Flickr’s Creative Commons Wall Art Creates a Stir Among Photographers Over Intellectual Property

intellectual property casesProtecting intellectual property on the internet can be tricky for some. For others, it can hit them where it counts — in the wallet.

Photo sharing website Flickr came under fire recently when it began offering some of the Creative Commons-licensed works on its site for sale as wall art, in addition to a curated collection of favorite photos. While the photographers whose works are being sold had already approved their works for commercial use for free, not all of them were happy about the idea of someone else selling their work. And although Flickr owner Yahoo shares 51% of the revenues from the sales of hand-picked photos with their respective photographers, the company will keep all of the revenues from sales of Creative Commons works.

Thanks to the internet, more artists than ever are able to share their creations, gain exposure, and sometimes even make some money off of their works. But because anyone can access those works when they are displayed online, it can make intellectual property protection difficult and intellectual property theft even easier. Of all traffic on the internet, at least 25% of it is used to consume infringed content, whether that’s from downloading a blockbuster movie or purchasing a t-shirt with a stolen design on it.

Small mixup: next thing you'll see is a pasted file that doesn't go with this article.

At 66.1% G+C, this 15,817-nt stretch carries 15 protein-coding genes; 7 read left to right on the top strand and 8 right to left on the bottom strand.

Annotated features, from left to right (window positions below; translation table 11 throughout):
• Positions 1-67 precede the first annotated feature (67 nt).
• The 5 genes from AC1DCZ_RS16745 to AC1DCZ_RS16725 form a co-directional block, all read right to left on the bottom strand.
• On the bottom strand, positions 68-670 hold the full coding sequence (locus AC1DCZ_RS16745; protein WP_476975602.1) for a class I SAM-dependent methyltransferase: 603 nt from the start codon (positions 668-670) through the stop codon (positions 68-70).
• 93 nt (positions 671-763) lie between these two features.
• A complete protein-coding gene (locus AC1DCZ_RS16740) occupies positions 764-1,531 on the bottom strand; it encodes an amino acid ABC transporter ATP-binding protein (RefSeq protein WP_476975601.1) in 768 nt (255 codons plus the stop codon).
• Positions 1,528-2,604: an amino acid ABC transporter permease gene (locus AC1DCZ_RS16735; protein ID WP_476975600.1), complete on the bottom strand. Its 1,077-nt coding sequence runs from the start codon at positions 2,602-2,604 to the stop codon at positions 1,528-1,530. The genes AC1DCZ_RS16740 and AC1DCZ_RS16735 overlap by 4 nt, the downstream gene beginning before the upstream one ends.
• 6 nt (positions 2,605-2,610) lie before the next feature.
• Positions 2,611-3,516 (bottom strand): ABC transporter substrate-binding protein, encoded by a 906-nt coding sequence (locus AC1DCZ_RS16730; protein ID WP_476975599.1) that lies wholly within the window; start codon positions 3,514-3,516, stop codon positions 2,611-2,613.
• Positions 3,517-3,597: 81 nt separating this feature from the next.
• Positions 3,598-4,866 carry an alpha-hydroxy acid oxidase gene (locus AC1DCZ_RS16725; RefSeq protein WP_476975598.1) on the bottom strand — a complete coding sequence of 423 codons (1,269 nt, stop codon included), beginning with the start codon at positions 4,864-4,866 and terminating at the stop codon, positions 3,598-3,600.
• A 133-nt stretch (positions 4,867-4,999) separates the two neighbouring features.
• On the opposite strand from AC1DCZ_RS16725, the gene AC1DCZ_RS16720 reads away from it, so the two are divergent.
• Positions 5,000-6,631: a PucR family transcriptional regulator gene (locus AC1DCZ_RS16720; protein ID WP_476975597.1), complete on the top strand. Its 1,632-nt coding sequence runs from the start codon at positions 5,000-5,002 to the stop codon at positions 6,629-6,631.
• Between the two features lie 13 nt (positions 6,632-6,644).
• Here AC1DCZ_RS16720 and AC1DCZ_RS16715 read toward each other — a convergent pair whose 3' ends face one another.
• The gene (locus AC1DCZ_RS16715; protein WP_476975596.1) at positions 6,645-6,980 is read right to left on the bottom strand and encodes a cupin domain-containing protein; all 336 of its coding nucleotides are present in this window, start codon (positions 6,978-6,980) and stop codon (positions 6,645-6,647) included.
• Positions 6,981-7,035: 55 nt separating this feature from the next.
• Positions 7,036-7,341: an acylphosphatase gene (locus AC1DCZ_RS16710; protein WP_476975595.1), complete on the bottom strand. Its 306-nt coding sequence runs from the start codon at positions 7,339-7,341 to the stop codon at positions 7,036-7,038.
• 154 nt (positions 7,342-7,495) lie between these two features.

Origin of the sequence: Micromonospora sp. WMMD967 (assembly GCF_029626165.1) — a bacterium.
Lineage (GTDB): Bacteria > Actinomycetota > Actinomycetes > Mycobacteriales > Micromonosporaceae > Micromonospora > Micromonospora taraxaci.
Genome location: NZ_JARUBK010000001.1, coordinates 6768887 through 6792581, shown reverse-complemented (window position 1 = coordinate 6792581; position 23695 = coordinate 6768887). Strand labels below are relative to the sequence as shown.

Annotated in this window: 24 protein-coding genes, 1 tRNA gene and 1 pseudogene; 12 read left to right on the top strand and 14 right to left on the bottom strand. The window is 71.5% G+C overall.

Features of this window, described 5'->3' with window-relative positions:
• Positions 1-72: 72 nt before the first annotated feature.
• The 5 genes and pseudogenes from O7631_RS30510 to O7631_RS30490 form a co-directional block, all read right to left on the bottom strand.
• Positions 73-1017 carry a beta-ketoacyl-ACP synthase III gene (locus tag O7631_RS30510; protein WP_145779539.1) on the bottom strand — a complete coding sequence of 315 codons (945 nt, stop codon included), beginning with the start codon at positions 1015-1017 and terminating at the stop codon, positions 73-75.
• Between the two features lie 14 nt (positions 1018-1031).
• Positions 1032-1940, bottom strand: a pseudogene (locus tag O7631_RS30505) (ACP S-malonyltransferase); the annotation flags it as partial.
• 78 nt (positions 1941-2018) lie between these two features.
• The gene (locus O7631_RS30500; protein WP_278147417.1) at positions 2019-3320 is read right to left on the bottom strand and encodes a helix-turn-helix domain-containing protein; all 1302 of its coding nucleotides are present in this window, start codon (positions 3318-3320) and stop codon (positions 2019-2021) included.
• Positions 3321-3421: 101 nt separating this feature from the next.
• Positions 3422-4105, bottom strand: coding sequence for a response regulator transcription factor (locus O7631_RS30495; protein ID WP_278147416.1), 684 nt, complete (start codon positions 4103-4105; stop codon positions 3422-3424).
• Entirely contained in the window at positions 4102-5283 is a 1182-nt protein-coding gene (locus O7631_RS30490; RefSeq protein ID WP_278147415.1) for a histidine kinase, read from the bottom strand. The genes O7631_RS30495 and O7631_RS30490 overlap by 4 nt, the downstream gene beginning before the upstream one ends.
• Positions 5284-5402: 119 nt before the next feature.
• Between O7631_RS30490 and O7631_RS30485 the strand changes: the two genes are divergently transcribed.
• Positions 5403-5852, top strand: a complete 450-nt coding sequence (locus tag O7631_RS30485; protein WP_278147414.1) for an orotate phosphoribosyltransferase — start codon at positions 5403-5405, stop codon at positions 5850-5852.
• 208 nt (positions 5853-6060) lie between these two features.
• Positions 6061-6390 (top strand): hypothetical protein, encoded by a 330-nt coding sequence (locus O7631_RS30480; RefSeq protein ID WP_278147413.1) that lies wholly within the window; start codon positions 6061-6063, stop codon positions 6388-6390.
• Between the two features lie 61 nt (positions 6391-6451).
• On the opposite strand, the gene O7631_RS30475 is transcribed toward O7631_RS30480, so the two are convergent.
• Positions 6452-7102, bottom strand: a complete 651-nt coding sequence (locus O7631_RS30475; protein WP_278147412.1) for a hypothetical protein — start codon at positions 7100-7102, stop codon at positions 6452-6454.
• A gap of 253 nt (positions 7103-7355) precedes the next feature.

Part of this could stem from confusion over copyright, at least for those who infringe upon a work without meaning to. Copyright protects all written and artistic works, so everything from songs to novels belongs to the creator. Myths abound when it comes to copyright protection. There’s the “poor man’s copyright,” where creators mail their works to themselves for protection, and those phony Facebook status updates that uselessly assert copyright when it’s already there are going around again. Creators who use Creative Commons licenses can distinguish whether or not they want their works to receive attribution from others and whether their work can be used commercially or not.

Many intellectual property cases involving art stem from its illegal use. In other words, someone didn’t get proper permission from an artist to reproduce, redistribute, or display his or her works. While larger enterprises have the ability to fight infringement, small businesses and individual creators often don’t have the financial resources to pursue enforcement through intellectual property cases or adequately protect themselves by hiring an intellectual property rights lawyer.

As for the photographers of Flickr, who won’t see money for their works unless they were chosen specifically, it turns out that it’s perfectly legal for those works to be sold. Therefore, despite the objections of some of the photographers, who were profiled in the Wall Street Journal, Flickr has done nothing wrong by offering the works for sale — that’s what the Creative Commons licenses are for, so long as the photographers get credit. Those who have questions about whether to allow commercial use of their creations may want to speak with an attorney first, especially if they don’t want to be fighting any intellectual property cases over infringement in the future.